Mirkwood Satchel

from Pibble

Mirkwood Satchel Pattern

$4.50

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Knitting: Mirkwood Satchel
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Pattern Details:

Pattern Details

Category:

Knitting

Type:

Accessory

Fit:

Women

Item:

Bag

Skill Level:

intermediate skill level requirement Advanced

Basic Skills Necessary:

  • Cast On
  • Bind Off
  • Knit
  • Purl
  • Work cables
  • Read a chart/follow written directions

Pattern Description:

"Now began the most dangerous part of their journey. They each shouldered the heavy pack and the water-skin which was their share, and turned from the light that lay on the lands outside and plunged into (Mirkwood) forest."
- "The Hobbit" by J.R.R. Tolkien

When Bilbo and the Dwarves entered into Mirkwood forest, they had to carry all their food and water for the long journey through to the other side. The Mirkwood bag provides additional precious storage for the supplies needed to traverse the unwholesome woods.

The Mirkwood bag features a long cabled strap that is integrated into the sides of the bag. The body of the bag is worked in a sturdy linen stitch at a firm gauge that does not require an additional liner. A cabled pocket is knit separately and sewn onto the outside of the bag. The bag is finished with a zipper closure.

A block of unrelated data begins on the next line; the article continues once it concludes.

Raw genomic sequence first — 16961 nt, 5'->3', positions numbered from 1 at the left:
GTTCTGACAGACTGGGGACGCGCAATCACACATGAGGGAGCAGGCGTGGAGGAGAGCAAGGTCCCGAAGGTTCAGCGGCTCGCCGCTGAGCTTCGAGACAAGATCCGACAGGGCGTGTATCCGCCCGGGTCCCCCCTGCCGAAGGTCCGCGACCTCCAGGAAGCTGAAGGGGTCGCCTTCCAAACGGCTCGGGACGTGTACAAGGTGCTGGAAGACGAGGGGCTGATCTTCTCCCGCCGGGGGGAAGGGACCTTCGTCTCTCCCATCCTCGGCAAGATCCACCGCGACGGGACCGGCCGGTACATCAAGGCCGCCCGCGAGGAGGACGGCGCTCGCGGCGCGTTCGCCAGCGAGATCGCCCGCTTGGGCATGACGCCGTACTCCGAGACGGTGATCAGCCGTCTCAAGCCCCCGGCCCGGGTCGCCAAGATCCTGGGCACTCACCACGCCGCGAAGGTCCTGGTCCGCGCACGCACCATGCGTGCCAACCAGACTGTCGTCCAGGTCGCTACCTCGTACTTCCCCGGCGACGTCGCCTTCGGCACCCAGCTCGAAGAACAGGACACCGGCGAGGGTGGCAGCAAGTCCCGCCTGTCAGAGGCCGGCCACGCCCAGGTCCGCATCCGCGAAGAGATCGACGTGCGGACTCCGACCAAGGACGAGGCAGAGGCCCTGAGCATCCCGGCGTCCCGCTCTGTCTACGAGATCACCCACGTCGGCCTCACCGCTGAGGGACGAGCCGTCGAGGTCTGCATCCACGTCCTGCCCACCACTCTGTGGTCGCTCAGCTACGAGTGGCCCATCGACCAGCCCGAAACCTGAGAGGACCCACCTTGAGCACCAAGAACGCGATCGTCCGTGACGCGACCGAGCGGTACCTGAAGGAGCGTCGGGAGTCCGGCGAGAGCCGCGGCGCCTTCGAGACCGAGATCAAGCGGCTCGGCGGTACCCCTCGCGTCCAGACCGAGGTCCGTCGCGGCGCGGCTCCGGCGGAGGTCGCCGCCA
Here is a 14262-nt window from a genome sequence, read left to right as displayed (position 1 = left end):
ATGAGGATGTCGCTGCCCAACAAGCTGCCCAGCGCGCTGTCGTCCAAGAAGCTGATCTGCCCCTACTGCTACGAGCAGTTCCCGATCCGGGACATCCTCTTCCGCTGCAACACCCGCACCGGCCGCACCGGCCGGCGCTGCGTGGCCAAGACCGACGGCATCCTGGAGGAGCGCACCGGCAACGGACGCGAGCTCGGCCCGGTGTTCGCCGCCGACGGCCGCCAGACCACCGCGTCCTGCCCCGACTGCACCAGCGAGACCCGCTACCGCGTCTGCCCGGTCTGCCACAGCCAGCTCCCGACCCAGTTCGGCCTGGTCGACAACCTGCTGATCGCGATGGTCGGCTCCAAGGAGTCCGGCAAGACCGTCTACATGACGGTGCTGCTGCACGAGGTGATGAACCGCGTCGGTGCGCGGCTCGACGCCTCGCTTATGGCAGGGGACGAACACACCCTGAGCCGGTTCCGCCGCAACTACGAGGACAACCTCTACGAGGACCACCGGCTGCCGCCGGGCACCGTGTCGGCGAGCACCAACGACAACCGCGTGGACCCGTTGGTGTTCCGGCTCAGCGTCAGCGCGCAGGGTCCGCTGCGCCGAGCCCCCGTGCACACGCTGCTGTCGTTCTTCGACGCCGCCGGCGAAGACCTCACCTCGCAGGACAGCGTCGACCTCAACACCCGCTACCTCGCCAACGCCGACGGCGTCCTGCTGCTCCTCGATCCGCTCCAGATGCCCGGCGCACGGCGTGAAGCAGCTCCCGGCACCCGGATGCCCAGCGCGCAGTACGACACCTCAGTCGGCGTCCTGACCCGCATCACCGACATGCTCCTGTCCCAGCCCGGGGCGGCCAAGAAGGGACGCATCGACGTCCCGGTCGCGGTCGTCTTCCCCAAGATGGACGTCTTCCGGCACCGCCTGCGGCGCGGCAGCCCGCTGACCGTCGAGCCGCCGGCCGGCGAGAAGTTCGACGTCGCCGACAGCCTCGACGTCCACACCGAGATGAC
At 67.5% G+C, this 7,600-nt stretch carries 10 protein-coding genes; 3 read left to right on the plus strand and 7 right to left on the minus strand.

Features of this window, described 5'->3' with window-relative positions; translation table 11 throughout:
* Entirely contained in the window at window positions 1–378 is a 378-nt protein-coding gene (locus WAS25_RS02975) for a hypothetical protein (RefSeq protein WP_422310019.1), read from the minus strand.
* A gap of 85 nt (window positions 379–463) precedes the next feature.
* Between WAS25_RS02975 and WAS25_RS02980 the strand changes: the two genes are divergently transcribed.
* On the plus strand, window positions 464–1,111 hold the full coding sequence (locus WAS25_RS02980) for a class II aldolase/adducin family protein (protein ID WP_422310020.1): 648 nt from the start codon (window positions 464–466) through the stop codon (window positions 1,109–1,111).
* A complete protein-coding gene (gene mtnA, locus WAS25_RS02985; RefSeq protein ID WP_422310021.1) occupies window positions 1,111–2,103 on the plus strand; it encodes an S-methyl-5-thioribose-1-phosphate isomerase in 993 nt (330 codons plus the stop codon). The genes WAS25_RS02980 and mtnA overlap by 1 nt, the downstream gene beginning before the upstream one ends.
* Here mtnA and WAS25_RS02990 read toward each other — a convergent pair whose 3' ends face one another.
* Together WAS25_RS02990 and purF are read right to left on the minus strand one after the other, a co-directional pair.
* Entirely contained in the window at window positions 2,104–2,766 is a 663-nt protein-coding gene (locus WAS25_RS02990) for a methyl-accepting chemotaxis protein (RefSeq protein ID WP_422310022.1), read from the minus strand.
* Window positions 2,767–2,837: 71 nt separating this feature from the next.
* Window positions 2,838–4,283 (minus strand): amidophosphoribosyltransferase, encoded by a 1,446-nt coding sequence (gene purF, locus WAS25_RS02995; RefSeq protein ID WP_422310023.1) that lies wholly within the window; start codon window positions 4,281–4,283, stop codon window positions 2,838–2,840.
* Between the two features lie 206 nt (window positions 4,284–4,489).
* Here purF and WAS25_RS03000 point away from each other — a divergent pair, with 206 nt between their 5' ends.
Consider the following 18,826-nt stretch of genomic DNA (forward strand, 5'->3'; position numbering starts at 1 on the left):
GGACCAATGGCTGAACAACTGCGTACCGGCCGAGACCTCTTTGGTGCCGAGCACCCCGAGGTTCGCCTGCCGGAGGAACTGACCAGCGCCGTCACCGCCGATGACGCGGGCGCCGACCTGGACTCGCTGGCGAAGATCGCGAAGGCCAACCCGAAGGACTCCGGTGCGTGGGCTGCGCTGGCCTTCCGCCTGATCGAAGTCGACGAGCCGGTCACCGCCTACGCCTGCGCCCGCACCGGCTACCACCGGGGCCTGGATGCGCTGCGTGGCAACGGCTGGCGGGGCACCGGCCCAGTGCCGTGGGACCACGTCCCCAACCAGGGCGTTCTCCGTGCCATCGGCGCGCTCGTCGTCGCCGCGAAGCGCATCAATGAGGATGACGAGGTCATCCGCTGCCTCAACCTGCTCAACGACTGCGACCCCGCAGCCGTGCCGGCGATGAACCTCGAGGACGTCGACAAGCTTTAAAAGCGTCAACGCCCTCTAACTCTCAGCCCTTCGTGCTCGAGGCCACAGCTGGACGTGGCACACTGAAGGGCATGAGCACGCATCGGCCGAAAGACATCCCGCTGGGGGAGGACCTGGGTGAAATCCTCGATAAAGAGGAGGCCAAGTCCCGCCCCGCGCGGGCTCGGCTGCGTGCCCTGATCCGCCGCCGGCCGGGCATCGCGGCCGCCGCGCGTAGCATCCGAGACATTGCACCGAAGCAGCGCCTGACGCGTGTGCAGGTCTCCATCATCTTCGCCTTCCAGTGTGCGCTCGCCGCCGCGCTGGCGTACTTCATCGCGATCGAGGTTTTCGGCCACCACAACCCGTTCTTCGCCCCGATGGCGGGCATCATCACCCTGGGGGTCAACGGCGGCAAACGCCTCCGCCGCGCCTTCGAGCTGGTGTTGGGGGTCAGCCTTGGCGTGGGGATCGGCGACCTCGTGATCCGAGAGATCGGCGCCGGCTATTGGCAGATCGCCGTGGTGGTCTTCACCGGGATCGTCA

The pattern includes both charted and written instructions for the cable patterns.

Gauge:

24 sts and 40 rows to 4" in linen stitch
18 sts to 2.5" in cable pattern

Sizing / Finished Measurements:

  • Finished Size: 10" Long x 8" High x 2.5" Wide; 20" strap length from bag to shoulder

Materials:

  • Patons Classic Wool, 100% wool (192m/210 yd per 100g/3.5 oz ball) in colour 00205 "Deep Olive";
  • US Size 7/4.5 mm straight needles
  • US Size 5/3.75 mm straight needles
  • 10" non-separating zipper
  • matching sewing thread

You Will Also Need:

  • Cable needle
  • Darning needle
  • Sewing needle

About Designer

About Designer

Pibble on craftsy.com
by Pibble
Ontario, Canada
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I learned to knit in 2001 while recovering from an illness and quickly began modifying patterns and then designing my own garments.


My designs have since been seen in Knitty, Petite Purls, Knitscene, and on Boing-Boing.


I started designing cross-stitch patterns when I couldn't find patterns that were the right mix of traditional and sarcastic.

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